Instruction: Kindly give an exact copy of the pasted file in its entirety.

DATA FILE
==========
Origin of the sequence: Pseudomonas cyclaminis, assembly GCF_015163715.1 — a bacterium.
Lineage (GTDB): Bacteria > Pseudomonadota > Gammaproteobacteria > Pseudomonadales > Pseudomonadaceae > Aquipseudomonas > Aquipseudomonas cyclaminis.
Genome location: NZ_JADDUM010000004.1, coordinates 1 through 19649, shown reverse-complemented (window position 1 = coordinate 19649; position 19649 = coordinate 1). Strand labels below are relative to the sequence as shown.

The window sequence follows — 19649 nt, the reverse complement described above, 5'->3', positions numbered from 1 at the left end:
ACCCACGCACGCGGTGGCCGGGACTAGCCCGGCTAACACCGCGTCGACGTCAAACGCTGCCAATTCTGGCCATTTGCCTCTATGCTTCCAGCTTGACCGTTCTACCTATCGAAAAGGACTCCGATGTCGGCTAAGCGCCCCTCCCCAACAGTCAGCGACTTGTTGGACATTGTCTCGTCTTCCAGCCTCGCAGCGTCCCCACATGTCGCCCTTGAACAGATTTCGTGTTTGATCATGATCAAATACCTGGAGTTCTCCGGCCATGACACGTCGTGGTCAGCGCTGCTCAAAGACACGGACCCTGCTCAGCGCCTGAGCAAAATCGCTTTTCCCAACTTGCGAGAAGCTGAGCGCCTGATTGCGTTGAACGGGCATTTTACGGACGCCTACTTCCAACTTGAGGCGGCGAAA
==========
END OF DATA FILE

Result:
Origin of the sequence: Pseudomonas cyclaminis, assembly GCF_015163715.1 — a bacterium.
Lineage (GTDB): Bacteria > Pseudomonadota > Gammaproteobacteria > Pseudomonadales > Pseudomonadaceae > Aquipseudomonas > Aquipseudomonas cyclaminis.
Genome location: NZ_JADDUM010000004.1, coordinates 1 through 19649, shown reverse-complemented (window position 1 = coordinate 19649; position 19649 = coordinate 1). Strand labels below are relative to the sequence as shown.

The window sequence follows — 19649 nt, the reverse complement described above, 5'->3', positions numbered from 1 at the left end:
ACCCACGCACGCGGTGGCCGGGACTAGCCCGGCTAACACCGCGTCGACGTCAAACGCTGCCAATTCTGGCCATTTGCCTCTATGCTTCCAGCTTGACCGTTCTACCTATCGAAAAGGACTCCGATGTCGGCTAAGCGCCCCTCCCCAACAGTCAGCGACTTGTTGGACATTGTCTCGTCTTCCAGCCTCGCAGCGTCCCCACATGTCGCCCTTGAACAGATTTCGTGTTTGATCATGATCAAATACCTGGAGTTCTCCGGCCATGACACGTCGTGGTCAGCGCTGCTCAAAGACACGGACCCTGCTCAGCGCCTGAGCAAAATCGCTTTTCCCAACTTGCGAGAAGCTGAGCGCCTGATTGCGTTGAACGGGCATTTTACGGACGCCTACTTCCAACTTGAGGCGGCGAAA